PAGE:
The Inca Ayllu


The term


The quechua word ayllu is no easy concept to translate in modern languages. In this blog we will accept the definition of ''enlarged community'' proposed by many Native scholars.
This notion gained salience during the Tawantisuyu (the Inca Empire) to design a very peculiar unit of space. In fact, an ayllu encompassed all the living and non-living organisms located in a given territory
Each individual living in an ayllu experienced a very symbiotic connection with the Earth and with the other members the ayllu, as both Nature and Society were key elements of the community.



On one hand, the community as a whole owned all the lands (uraqpacha) of an ayllu; on the other hand the family units ran the qallpas, or small plots of land to cultivate. The families were the main cells of the ayllus, being entitled by the community to the rights and the responsabilities that steamed from the use of the resources
Some families created bonds which overtook the family connections and reunited in looser groups called ali. An ayllu was then ruled by many ali who shared the uraqpacha and recognised the highest legal and symbolic authorities (jilaqata).


Why did we choose this name for the blog?


Many reasons have led us to elect "Ayllu" as the name for this blog:

- A historical reason. The social and economic division created by the ayllus is an autochthonous feature of the pre-Colombian civilizations in Peru, Bolivia and Ecuador, the countries where we will travel to. 

- An ideological reason. Social life in the ayllus was characterised by practices of reciprocity. It was the community, here understood as a symbolic supreme body, which entrusted the lands and the resources to families and ali. Each member of an ayllu owed his life and his survival to the community, and this awareness created a very strong bond between an individual, the others and the Pacha Mama (Mother Earth). For this reason, economic and social inequalities were limited by the collective identity of the community.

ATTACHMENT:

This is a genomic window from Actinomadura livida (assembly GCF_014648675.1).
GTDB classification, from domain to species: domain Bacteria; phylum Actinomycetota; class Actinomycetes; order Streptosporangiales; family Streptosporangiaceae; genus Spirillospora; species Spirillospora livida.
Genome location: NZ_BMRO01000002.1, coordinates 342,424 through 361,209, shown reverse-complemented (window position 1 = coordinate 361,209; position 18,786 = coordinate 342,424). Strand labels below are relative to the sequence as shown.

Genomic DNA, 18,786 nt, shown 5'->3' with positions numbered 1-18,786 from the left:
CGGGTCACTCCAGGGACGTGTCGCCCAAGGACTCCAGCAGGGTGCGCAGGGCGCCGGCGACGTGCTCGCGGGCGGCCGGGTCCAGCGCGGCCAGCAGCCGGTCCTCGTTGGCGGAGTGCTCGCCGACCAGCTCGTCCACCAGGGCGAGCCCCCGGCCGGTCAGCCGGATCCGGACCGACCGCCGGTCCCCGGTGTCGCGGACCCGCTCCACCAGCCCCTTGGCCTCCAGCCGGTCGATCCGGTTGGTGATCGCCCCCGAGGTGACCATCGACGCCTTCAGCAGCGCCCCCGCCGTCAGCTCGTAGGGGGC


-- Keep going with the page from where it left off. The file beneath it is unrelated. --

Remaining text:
Peruvian farmers or campesinas (picture from http://cepesrural.lamula.pe)

- A political reason. The philosophy behind the notion of ayllu didn't vanish with the decline of the Incas. On the contrary, it has been recently discovered in several southern American countries as a tool of opposition to neo-liberal politics. New social movements have been adopting the ayllu as their path of action, reuniting in loose networks and targeting common goals.
Especially in Bolivia, Natives are framing the notion of ayllu as a useful base for their ethnic and identitarian claims
The 2009 Constitution of Bolivia, while not expressly referring to the ayllus, calls for the creation of autonomous campesinos communities with their own rules and exclusive right to exploit natural resources whithin the boards of the communities. The land of the country is again considered as a collective and indivisible property.

- A personal reason. The journey we are about to engage in harbours the ambition to turns in a genuine discovery of the Inca and Native culture in Peru, Bolivia and Ecuador. We believe that no authentic discover is possible unless a true contact is established with locals. That is why we don't consider ourselves as western tourists seeking for thrills, but rather as travellers eager to become part of an "enlarged community" of human beings, beyond all distinctions of culture and backgrounds... 

South American Ayllu, here we come ! 

2 commenti:

  1. graziella palleschi18 gennaio 2013 02:00

    è molto interessante venire a conoscere una realtà quasi completamente sconosciuta per tutti noi,ma tommi. la traduzione è in tutte le lingue eccetto l'italiano, l'hai fatto apposta o è un svista dovuta allo stress prima del viaggio?

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  2. When Peruvian locals led Hiram Bingham to Machu Picchu in 1911, it was a discovery which would make the Yale professor famous, highly respected and richer.
    Bingham went on to become a governor of Connecticut and member of the US senate, and his book on Machu Picchu became a bestseller. Such was his prominence in early 20th century archaeology, that some have speculated that Bingham was the inspiration for the character of Indiana Jones.
    But Bingham’s claim to be the first to discover Peru’s lost city of the Incas is looking more than a little doubtful. Detailed investigations by a US historian have revealed that Machu Picchu was, in fact, discovered over 40 years earlier by a German businessman.
    Little is known about Augusto R Berns, an obscure entrepreneur now largely lost to history, but documents unearthed in US and Peruvian archives by the American historian Paolo Greer, reveal that Berns discovered Peru’s most famous archaeological site in the late 1860s before setting up a company specifically to loot Machu Picchu and its immediate surroundings. I liked your blog, Take the time to visit the me and say that the change in design and meniu?

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